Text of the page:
By the American Council of Trustees and Alumni (ACTA)
Few choices have the potential to affect the entire trajectory of your life. One is whether to attend college; another is which one to commit four years to and spend thousands of dollars on in order to earn a degree. High school seniors and their families make this sacrifice of time and money because they believe in higher education’s promise to develop important intellectual and personal skills and prepare students for successful careers.
Unfortunately, the college recruitment process is a huge and sometimes deceptive industry. It is easy to be led astray by flashy brochures that feature fancy dormitories, large athletic programs, and an active social scene. College rankings, which purport to simplify the search, often give short shrift to what schools actually teach. The problem is exacerbated by intense competition among thousands of colleges and universities that spend significant sums ($2.2 billion in 2019) on advertising to persuade families to pick their school. The price of college has risen while its academic and professional benefits have taken a back seat.
Students borrow more for their education than ever before. A recent report by the American Council of Trustees and Alumni (ACTA) revealed that today, the average student loan debt is approximately $39,000; the cost to attend a public institution has risen 178% since 1990; and graduation rates are dismally low (50% for private institutions and 33% for public schools for the class of 2017). Student loan debt is an enormous barrier that stops students from pursuing additional education (33%), buying a house (29%), and forming a family (14%).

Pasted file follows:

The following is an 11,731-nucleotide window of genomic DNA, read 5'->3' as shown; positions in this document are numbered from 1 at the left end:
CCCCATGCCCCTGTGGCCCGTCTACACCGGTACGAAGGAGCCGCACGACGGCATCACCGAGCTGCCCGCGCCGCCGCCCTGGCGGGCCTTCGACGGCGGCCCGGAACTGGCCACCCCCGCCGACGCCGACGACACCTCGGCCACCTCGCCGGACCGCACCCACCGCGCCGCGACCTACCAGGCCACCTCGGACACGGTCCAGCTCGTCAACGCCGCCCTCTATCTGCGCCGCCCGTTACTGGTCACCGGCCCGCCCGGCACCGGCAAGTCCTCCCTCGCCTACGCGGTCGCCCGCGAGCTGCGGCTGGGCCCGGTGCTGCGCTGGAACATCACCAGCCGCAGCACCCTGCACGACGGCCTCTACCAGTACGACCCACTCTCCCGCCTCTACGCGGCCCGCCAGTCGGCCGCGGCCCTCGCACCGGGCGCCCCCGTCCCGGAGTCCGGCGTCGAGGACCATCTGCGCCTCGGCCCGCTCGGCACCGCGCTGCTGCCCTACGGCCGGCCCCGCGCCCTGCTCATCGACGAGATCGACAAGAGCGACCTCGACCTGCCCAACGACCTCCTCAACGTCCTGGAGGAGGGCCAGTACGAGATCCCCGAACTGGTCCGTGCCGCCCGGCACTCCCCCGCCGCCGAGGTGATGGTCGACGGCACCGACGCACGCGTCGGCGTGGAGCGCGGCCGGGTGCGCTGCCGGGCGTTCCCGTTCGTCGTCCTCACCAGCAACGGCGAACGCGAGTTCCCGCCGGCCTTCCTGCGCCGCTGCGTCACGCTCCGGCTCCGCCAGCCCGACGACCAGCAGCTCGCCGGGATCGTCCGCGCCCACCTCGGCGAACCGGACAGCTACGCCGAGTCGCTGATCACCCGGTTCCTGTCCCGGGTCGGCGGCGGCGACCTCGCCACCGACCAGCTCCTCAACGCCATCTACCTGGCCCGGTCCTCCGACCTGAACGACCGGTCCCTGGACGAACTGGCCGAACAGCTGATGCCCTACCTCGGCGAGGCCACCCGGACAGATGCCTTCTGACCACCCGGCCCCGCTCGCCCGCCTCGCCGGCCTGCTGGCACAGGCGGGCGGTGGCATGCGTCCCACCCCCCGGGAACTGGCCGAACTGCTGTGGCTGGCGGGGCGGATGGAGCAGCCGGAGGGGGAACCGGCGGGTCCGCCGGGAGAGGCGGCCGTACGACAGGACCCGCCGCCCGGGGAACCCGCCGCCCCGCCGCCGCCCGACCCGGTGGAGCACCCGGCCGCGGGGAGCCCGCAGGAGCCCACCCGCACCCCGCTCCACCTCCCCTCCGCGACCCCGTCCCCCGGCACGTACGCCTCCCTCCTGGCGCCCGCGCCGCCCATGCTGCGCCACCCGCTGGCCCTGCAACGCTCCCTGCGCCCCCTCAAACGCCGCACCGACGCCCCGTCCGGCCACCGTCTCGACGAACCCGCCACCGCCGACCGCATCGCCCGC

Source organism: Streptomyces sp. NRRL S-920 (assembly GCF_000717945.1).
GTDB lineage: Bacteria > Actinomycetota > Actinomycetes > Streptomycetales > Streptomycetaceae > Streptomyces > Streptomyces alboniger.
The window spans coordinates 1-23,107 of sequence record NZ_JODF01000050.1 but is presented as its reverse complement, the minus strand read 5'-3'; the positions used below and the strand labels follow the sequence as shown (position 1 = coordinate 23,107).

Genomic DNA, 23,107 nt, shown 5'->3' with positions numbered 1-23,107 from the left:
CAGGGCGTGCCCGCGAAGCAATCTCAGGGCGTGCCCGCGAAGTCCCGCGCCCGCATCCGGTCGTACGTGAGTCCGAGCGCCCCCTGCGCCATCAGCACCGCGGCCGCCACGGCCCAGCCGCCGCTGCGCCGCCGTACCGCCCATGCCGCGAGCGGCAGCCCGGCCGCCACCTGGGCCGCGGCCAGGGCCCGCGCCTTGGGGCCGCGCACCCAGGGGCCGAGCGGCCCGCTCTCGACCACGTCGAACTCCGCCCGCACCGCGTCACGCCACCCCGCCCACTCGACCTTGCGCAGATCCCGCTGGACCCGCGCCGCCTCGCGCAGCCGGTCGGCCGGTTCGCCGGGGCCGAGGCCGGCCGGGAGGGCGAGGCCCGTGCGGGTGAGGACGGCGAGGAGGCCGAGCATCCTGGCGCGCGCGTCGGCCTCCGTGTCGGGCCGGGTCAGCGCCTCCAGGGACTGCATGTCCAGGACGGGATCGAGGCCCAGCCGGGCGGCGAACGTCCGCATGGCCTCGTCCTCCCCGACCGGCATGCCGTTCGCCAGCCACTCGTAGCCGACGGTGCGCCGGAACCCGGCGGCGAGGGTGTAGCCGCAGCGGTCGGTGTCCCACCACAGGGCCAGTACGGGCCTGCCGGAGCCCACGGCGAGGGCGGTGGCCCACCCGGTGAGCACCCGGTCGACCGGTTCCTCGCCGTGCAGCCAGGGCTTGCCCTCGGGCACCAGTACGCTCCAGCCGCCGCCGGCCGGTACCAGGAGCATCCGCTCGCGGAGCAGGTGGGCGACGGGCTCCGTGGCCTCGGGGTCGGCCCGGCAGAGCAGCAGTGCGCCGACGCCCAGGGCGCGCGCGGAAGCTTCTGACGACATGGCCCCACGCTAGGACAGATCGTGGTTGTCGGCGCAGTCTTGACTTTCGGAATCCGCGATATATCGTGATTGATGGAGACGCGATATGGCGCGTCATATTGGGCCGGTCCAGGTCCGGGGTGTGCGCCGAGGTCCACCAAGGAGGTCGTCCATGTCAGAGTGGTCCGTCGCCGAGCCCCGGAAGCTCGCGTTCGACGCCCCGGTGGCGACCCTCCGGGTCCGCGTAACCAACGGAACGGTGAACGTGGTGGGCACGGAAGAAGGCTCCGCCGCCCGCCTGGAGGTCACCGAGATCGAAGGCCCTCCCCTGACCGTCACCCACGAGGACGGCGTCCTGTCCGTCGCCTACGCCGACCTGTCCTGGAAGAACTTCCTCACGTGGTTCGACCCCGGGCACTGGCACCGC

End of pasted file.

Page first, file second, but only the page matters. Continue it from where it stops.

In addition, research shows that employers are concerned about recent college graduates’ preparedness for the workforce. In a recent study, less than half of employers (39%) answered that graduates are well equipped for critical thinking, the same low number (39%) thought they were well equipped to write effectively, and slightly more (41%) think they are well equipped for analyzing and interpreting data. In other words, less than half of recent graduates have the skills employers need in new hires. Worse yet, 34% of all college graduates work in jobs that do not require college degrees.
Given these facts, students and parents need to choose wisely. ACTA’s research consistently indicates that the most important factors to consider when choosing a college are the strength of the core curriculum, the campus climate for free speech, and return on investment.
The core curriculum consists of the classes every student is expected to complete. Traditionally, general education aims to provide students with a broad and deep foundation in the liberal arts and sciences, develop students’ creative and analytical faculties, and cultivate a spirit of lifelong learning. A well-rounded liberal arts curriculum prepares students for personal success, professional advancement, and informed citizenship. This kind of education—with carefully selected courses, close interaction with dedicated faculty, and robust academic debate among students—is rare today. Too many colleges have abandoned rigorous and prescribed courses for lax distribution requirements that leave students without essential skills.